We say this all the time about the Rays, but it rings more true than ever in 2022: How do they do it? OK, they always come up pitching depth, but this season the lineup has been hammered with injuries, with Wander Franco, Kevin Kiermaier, Manuel Margot, Harold Ramirez, Francisco Mejia and Mike Zunino all currently on the injured list — with Kiermaier, Margot and Zunino all on the 60-day IL. That’s your starting shortstop, an entire starting outfield and both of your Opening Day catchers. Oh, and Brandon Lowe, who hit 39 home runs last season, only recently returned from a two-month stint on the IL.
But here they are, currently holding a slim lead for the third wild-card spot. How desperate are they for a bat? With Randy Arozarena getting a DH day on Saturday, the starting outfield consisted of Luke Raley (hitting .220 with a .681 OPS), Brett Phillips (.147 with a .475 OPS) and Josh Lowe (.221 with a .627 OPS). Roman Quinn hit for Raley and he’s batting .189.
Enter the longtime D-back Peralta, who is hitting .248/.316/.460, good for a 119 OPS+. He’s been even better against right-handers, hitting .268/.325/.498, which is essentially a mirror of what Shohei Ohtani is doing at the plate for the Angels (.251/.345/.481). So they basically get half of Ohtani’s offensive production for a rookie ball catcher who is light years away from the majors.
Even though Peralta turns 35 in a couple weeks, his defensive metrics are still good, with an 89th percentile ranking in Statcast’s outs above average (although a minus-1 in defensive runs saved). The Rays love good outfield defense and the Diamondbacks have strictly played Peralta in left field the past few seasons, but that’s been Arozarena’s regular position. The Rays notably haven’t played Arozarena at all in center field, so that doesn’t appear to be an option. With Kiermaier out for the rest of the season and Margot not eligible to come off the IL from his knee sprain until Aug. 20, that likely still means Phillips and Lowe in center field, with Peralta either playing some right field or taking most of his at-bats as a DH against right-handed pitchers.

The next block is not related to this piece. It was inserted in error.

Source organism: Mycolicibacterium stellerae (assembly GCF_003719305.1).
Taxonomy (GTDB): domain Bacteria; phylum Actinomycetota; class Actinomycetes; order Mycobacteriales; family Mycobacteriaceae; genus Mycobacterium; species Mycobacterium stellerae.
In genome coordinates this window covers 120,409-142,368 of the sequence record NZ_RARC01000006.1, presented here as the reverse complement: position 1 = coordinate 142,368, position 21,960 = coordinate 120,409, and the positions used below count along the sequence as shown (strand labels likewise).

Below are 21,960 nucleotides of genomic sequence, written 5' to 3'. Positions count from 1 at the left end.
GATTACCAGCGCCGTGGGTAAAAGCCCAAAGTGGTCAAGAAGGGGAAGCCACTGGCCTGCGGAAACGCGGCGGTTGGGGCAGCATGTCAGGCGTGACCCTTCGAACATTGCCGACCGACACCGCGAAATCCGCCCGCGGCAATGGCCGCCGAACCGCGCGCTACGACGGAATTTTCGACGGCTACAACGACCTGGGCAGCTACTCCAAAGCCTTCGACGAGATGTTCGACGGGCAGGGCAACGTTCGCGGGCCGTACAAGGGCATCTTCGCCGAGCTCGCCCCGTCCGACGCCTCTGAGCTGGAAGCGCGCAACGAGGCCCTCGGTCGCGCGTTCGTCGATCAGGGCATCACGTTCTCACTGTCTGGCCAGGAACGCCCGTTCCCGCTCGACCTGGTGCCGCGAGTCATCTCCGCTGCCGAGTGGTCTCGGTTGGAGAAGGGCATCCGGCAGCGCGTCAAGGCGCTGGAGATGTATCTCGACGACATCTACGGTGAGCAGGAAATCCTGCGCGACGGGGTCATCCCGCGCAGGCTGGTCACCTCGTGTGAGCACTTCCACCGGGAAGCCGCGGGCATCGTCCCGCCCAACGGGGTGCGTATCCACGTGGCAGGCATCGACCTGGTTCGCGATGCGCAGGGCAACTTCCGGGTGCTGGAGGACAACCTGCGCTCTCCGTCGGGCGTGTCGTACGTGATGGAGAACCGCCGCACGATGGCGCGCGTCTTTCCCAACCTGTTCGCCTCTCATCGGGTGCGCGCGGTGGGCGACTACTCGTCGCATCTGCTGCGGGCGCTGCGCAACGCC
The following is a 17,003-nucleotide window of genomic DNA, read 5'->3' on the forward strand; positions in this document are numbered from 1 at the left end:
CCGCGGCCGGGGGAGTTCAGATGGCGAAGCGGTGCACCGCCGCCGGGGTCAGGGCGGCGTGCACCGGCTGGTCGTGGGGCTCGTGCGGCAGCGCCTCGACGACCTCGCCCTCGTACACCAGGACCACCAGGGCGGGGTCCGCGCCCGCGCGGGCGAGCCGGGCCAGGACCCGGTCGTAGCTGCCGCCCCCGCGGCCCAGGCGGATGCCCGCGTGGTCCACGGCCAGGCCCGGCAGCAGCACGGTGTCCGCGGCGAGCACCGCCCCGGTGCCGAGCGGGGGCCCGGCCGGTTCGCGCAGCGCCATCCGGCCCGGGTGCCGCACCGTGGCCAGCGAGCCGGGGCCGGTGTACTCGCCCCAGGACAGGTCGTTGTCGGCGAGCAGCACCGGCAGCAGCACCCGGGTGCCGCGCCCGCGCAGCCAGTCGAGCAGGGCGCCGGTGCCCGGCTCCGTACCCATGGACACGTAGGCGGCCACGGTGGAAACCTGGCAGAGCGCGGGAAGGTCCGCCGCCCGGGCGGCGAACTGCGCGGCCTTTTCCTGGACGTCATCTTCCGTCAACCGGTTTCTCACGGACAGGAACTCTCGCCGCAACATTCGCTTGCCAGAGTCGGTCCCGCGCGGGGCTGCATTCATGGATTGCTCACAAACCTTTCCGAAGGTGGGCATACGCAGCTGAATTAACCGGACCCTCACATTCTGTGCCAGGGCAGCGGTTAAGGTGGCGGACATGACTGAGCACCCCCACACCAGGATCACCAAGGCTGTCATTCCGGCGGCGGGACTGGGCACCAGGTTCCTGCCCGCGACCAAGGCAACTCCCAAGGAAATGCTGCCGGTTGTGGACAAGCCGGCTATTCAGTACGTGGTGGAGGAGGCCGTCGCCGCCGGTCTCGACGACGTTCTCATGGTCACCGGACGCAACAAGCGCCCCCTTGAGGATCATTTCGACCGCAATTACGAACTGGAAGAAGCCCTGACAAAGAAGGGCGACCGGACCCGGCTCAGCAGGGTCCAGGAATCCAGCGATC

Wherever Peralta, the Rays get some much-needed offensive help. It’s not a huge impact bat, but given the options out there who aren’t named Juan Soto, this is a solid pickup.
For the Diamondbacks, Cerda is a 19-year-old catcher playing in the rookie level Florida Complex League and hitting .315/.464/.519 in limited action so far (69 plate appearances). Cerda was born in the Bronx, but signed out of the Dominican Republic in 2019. There is some offensive potential here and with more walks (15) than strikeouts (12) this season, he’s at least showing some feel for the strike zone. But this is a pure lottery ticket.
Usually, teams settle for a couple low-level pitchers in this kind of deal, so at least give the Diamondbacks credit for thinking outside the box. Still, given the lack of decent hitters available, it’s a little surprising the Diamondbacks weren’t able to get a little more for Peralta. Check back in two years.